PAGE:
Sponsorship and mentoring crucial to increasing gender diversity at executive level
- Only 3% of female managers are sponsored and just 19% are mentored
- Whilst 86% of senior leaders report formal mentoring programmes in firms they work with, just 21% report the existence of formal sponsorship schemes.
- Three quarters of senior leaders agree sponsorship supports the promotion of talent, whilst two thirds agree it supports gender diversity.
The Chartered Management Institute (CMI), the 30% Club and Russell Reynolds Associates, have today released a report calling on UK business leaders to take more proactive steps to address the gender imbalance in the executive leadership pipeline, following the release of the 2019 Hampton-Alexander Review report.
The report includes five key recommendations for businesses:
- Sponsorship and mentoring must be part of a commitment to diversity driven from the top.
- Formal sponsorship programmes must form part of talent management programmes.
- Businesses must ensure sponsorship is embedded throughout the leadership layers.
- Sponsorship efforts should be combined with a culture of mentoring, so women are supported all the way to executive roles.
- Senior women and men should act as agents of change to back formal sponsorship.
Sponsorship, the practice of championing and advocating to support an individuals’ career progression, is only received by just 3% of female managers, meaning the overwhelming majority (97%) are not sponsored. Mentoring, a practice designed to guide and support across the course of a career, whilst better known, is still received by under 1 in 5 female managers (19%). The report also reveals that despite the clear benefits of sponsorship, only a fifth (21%) of senior leaders report formal sponsorship programmes in the organisations they work with.
Ann Francke, the CEO of CMI welcomed the progress which has led to more women in the boardrooms of FTSE 100 and FTSE 250 companies, however, underlined that more work is needed below board level roles:
We are making progress and the results of Hampton Alexander are welcomed; however, we still have too many women at the bottom of organisations and too few at the top.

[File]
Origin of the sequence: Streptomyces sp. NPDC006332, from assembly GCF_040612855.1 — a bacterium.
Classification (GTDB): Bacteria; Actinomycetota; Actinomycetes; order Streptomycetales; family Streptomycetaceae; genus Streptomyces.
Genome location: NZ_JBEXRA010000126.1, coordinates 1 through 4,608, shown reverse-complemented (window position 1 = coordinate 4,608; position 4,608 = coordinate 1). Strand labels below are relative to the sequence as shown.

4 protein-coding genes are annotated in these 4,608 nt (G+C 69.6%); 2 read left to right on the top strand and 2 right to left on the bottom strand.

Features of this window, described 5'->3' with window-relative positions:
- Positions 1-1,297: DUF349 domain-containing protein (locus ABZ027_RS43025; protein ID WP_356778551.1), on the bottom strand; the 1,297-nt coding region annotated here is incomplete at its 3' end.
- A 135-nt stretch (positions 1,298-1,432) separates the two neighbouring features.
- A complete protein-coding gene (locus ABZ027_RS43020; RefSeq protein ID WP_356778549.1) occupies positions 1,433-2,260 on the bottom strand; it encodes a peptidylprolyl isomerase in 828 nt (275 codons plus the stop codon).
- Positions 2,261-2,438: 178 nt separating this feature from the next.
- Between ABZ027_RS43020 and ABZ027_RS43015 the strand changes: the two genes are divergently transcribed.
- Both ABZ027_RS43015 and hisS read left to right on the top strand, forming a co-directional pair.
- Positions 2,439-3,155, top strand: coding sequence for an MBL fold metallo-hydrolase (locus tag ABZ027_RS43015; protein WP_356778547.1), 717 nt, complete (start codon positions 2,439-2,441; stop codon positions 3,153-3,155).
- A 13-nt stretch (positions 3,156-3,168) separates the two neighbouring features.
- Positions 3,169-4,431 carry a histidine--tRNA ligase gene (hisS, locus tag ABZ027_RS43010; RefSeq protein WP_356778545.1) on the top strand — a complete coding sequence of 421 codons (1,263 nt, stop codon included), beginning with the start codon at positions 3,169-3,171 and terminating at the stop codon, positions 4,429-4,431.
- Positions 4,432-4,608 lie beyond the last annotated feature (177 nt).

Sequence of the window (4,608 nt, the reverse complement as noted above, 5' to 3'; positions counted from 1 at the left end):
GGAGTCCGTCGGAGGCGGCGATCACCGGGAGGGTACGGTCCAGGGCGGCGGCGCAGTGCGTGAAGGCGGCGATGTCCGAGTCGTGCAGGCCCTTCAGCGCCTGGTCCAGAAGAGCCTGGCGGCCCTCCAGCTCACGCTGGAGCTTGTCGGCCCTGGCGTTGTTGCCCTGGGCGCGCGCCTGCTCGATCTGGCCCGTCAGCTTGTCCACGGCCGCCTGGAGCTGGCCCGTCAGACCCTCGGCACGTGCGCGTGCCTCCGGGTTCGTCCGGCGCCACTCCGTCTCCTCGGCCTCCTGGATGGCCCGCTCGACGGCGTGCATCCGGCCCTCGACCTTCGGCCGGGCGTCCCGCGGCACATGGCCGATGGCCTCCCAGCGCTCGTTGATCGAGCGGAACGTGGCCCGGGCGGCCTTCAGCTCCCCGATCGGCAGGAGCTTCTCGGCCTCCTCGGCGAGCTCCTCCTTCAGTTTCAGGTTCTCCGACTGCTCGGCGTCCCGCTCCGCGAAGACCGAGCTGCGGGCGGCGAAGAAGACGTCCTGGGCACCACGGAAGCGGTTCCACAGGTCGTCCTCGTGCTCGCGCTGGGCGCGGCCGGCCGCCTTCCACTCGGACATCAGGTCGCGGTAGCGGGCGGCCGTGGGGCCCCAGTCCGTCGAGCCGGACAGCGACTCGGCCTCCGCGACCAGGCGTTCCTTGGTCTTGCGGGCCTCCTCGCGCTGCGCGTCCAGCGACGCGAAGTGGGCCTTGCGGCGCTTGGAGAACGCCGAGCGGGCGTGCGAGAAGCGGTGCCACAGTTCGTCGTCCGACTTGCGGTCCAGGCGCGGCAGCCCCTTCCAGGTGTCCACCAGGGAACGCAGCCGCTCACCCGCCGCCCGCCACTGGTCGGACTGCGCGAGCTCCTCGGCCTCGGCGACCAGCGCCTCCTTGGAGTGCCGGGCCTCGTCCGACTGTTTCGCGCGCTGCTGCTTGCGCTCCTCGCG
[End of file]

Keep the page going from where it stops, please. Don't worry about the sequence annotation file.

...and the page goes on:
Business must fix the "broken windows" of gender bias that impede women’s careers and mar their day-to-day experiences in the workplace. There are huge benefits to ensuring companies promote workplace equality – with McKinsey estimating that the ‘diversity dividend’ could add £150bn to the UK economy by 2025.
Heather Melville Chairwoman of CMI Women for the Chartered Management Institute said:
We know that there is great talent out there, you only have to look at today’s young graduates and entrepreneurs. To realise and benefit from that talent, companies have to put the formal mentoring structures in place that will develop and enrich the employees using them.
The sponsorship piece is really the difference between someone staying in your organisation or going somewhere else. Businesses need to realise that this is how they retain their talented staff in a competitive world.
Brenda Trenowden CBE, Global Co-Chair, 30% Club said:
We have had great traction in getting women mentored, but getting them sponsored has not been as straightforward. There are many things that companies need to do to create a level playing field for all in terms of opportunities to progress, and sponsorship is near the top of the list.
David Mills, Head of Commercial Strategy and Sector Operations at Russell Reynolds Associates, said:
There is no quick fix to creating diverse and inclusive organisations, in which all employees, regardless of their gender, ethnicity, sexual orientation or socio-economic background can truly thrive at work. In a world that is changing at a faster rate than ever before, diversity and diverse perspectives are critical to future-proof businesses, ensuring that they are prepared to deal with the rapid disruption and transformation we see today. The tone that leadership teams set is critical. They must have clear, defined and measurable values to embed an inclusive culture throughout all layers of an organisation. We must continue to find ways to push for progress.
The Hampton Alexander Review Report 2019 shows that in November 2019, there were just 28.2% women at executive committee and direct report levels of FTSE 350 companies, so there is still much work to do to achieve better gender balance at the top of businesses.